Northern Spotted Owl, Strix occidentalis caurina, Southern BC, Canada

Canada rejects emergency order to save endangered spotted owls

‘It's like the rug was totally pulled out from under us,’ says the Chief of Spuzzum First Nation as cabinet quashes Environment Minister Steven Guilbeault’s recommendation to protect spotted owl habitat from logging

Canada’s federal cabinet has rejected an emergency order to protect the critically endangered spotted owl. The decision comes as only three spotted owls remain in the country’s wild, following decades of industrial logging in the raptor’s old-growth rainforest habitat in British Columbia. 

First Nations in the Fraser Canyon, where the owls live, received news of the federal cabinet decision in an Oct. 10 letter from Environment and Climate Change Canada. Cabinet made the determination following a long-awaited recommendation from federal Environment Minister Steven Guilbeault for an emergency order. 

An emergency order, issued under Canada’s Species at Risk Act, gives Ottawa the power to step in and make decisions which normally fall to provinces, such as whether to grant logging approvals in spotted owl critical habitat. The B.C. government, despite criticism from biologists and conservation groups, continues to promote industrial logging in forests that federal scientists deem essential for the owl’s survival and recovery.

“The government of Canada has determined that an emergency order is not the preferred approach at this time and has endorsed a collaborative approach with the government of British Columbia and Indigenous Peoples,” says the letter, signed by two regional directors for the Canadian Wildlife Service, Blair Hammond and Margaret Fairbairn. The Canadian Wildlife Service is the branch of the federal Environment Ministry responsible for the recovery of species at risk. 

The wildlife service does not provide any reasons for the decision, saying cabinet can consider a number of factors, including “views shared by Indigenous Peoples, socio-economic and legal considerations, the impact on federal/provincial relations and measures taken by other levels of government.”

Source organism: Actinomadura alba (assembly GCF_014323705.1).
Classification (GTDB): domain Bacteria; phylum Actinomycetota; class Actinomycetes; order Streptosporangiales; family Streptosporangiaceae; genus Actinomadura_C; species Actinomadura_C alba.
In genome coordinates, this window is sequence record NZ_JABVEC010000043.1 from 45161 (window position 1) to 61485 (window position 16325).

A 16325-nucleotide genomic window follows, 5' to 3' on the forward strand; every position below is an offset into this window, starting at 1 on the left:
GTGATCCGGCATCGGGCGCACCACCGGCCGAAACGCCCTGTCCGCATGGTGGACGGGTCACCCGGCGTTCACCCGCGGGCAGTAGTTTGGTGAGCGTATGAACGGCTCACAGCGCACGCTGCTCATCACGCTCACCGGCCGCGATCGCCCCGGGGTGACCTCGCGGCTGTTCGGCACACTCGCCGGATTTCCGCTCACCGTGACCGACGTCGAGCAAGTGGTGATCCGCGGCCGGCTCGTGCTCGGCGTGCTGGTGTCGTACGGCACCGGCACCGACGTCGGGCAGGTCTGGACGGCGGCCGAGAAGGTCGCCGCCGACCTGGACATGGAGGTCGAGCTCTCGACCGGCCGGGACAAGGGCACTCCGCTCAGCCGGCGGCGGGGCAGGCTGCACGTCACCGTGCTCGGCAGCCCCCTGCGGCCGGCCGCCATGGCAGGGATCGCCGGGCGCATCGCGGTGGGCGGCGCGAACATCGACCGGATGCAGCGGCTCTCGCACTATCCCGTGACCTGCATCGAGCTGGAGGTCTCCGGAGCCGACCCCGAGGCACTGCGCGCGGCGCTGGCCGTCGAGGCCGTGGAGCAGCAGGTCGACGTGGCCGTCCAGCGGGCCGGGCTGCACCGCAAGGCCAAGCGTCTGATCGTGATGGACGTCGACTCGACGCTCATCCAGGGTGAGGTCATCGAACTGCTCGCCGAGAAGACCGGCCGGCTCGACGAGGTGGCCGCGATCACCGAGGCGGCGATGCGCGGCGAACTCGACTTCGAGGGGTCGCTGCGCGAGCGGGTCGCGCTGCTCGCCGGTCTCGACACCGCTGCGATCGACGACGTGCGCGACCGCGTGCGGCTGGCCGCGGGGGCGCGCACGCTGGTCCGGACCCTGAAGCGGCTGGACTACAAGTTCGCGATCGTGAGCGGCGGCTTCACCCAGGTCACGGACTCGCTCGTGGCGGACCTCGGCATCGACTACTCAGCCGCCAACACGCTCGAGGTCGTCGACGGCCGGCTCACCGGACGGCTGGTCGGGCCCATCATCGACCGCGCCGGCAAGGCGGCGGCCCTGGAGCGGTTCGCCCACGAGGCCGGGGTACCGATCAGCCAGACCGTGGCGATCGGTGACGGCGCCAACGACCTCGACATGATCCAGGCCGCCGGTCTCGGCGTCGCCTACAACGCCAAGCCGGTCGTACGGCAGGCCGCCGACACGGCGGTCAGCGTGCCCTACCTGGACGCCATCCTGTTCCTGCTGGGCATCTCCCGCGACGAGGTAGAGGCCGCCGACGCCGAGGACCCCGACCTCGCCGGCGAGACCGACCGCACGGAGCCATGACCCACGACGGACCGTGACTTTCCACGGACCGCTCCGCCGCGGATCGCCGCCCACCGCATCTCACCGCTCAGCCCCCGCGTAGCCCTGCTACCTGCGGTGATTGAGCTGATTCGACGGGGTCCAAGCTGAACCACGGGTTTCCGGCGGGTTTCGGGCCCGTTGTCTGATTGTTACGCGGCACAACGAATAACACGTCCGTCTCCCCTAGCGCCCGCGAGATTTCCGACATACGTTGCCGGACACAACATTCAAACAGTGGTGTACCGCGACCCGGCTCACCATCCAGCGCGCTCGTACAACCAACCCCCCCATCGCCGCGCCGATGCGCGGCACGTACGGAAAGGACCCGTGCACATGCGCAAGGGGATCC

The Chehalis spotted owl wildlife habitat area in B.C.’s Fraser Valley.
The Wilderness Committee has documented new clearcuts in the Chehalis spotted owl wildlife habitat area in B.C.’s Fraser Valley. The B.C. government has approved seven additional cutblocks in the wildlife habitat area, while other proposed clearcuts are pending approval. Photo: Joe Foy / Wilderness Committee

‘I’m disturbed’: Spuzzum First Nation Chief dismayed over federal cabinet decision

Spuzzum First Nation Chief James Hobart immediately criticized the federal cabinet’s decision, saying he is “extremely disappointed.” The nation has been calling for a moratorium on logging in its territory to protect spotted owls and culturally significant old-growth cedar trees.

“I’m disturbed, and I just can’t even believe it. I’m confused, frustrated, all of the above,” Hobart said in a telephone interview. 

“They were the ones who came and said, ‘We’ll roll up our sleeves. We’ll do whatever it takes,’ ” Hobart said, referring to his nation’s discussions over the past several years with federal government representatives and an in-person meeting he had with Guilbeault about protecting the spotted owl. 

“You’re thinking ‘Oh, the government’s taking this seriously’ and so that’s where our minds were going into this. So for this to happen, it’s like the rug was totally pulled out from under us and that was not fair.”